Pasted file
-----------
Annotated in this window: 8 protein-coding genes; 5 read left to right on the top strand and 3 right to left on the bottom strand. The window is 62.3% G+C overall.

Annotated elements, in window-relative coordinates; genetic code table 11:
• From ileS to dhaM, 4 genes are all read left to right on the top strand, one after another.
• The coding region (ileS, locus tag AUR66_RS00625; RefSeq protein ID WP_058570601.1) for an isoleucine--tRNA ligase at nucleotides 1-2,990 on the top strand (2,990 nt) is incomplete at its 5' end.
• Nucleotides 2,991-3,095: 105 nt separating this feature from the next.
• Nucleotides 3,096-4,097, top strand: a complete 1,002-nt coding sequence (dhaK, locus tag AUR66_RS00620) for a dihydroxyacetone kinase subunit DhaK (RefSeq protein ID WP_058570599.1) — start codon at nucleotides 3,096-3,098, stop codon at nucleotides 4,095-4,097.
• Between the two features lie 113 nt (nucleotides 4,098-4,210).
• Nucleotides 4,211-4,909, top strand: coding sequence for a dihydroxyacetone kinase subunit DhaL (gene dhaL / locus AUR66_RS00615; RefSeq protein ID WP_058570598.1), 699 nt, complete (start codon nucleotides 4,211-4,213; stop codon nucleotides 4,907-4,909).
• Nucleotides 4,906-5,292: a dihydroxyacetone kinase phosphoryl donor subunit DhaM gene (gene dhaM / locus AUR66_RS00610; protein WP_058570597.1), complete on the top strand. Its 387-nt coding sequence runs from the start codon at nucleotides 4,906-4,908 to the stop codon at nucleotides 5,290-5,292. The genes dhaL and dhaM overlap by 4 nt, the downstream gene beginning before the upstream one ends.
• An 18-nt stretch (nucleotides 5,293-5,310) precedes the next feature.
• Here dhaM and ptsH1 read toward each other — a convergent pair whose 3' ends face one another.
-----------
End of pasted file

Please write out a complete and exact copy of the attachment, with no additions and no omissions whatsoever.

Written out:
Annotated in this window: 8 protein-coding genes; 5 read left to right on the top strand and 3 right to left on the bottom strand. The window is 62.3% G+C overall.

Annotated elements, in window-relative coordinates; genetic code table 11:
• From ileS to dhaM, 4 genes are all read left to right on the top strand, one after another.
• The coding region (ileS, locus tag AUR66_RS00625; RefSeq protein ID WP_058570601.1) for an isoleucine--tRNA ligase at nucleotides 1-2,990 on the top strand (2,990 nt) is incomplete at its 5' end.
• Nucleotides 2,991-3,095: 105 nt separating this feature from the next.
• Nucleotides 3,096-4,097, top strand: a complete 1,002-nt coding sequence (dhaK, locus tag AUR66_RS00620) for a dihydroxyacetone kinase subunit DhaK (RefSeq protein ID WP_058570599.1) — start codon at nucleotides 3,096-3,098, stop codon at nucleotides 4,095-4,097.
• Between the two features lie 113 nt (nucleotides 4,098-4,210).
• Nucleotides 4,211-4,909, top strand: coding sequence for a dihydroxyacetone kinase subunit DhaL (gene dhaL / locus AUR66_RS00615; RefSeq protein ID WP_058570598.1), 699 nt, complete (start codon nucleotides 4,211-4,213; stop codon nucleotides 4,907-4,909).
• Nucleotides 4,906-5,292: a dihydroxyacetone kinase phosphoryl donor subunit DhaM gene (gene dhaM / locus AUR66_RS00610; protein WP_058570597.1), complete on the top strand. Its 387-nt coding sequence runs from the start codon at nucleotides 4,906-4,908 to the stop codon at nucleotides 5,290-5,292. The genes dhaL and dhaM overlap by 4 nt, the downstream gene beginning before the upstream one ends.
• An 18-nt stretch (nucleotides 5,293-5,310) precedes the next feature.
• Here dhaM and ptsH1 read toward each other — a convergent pair whose 3' ends face one another.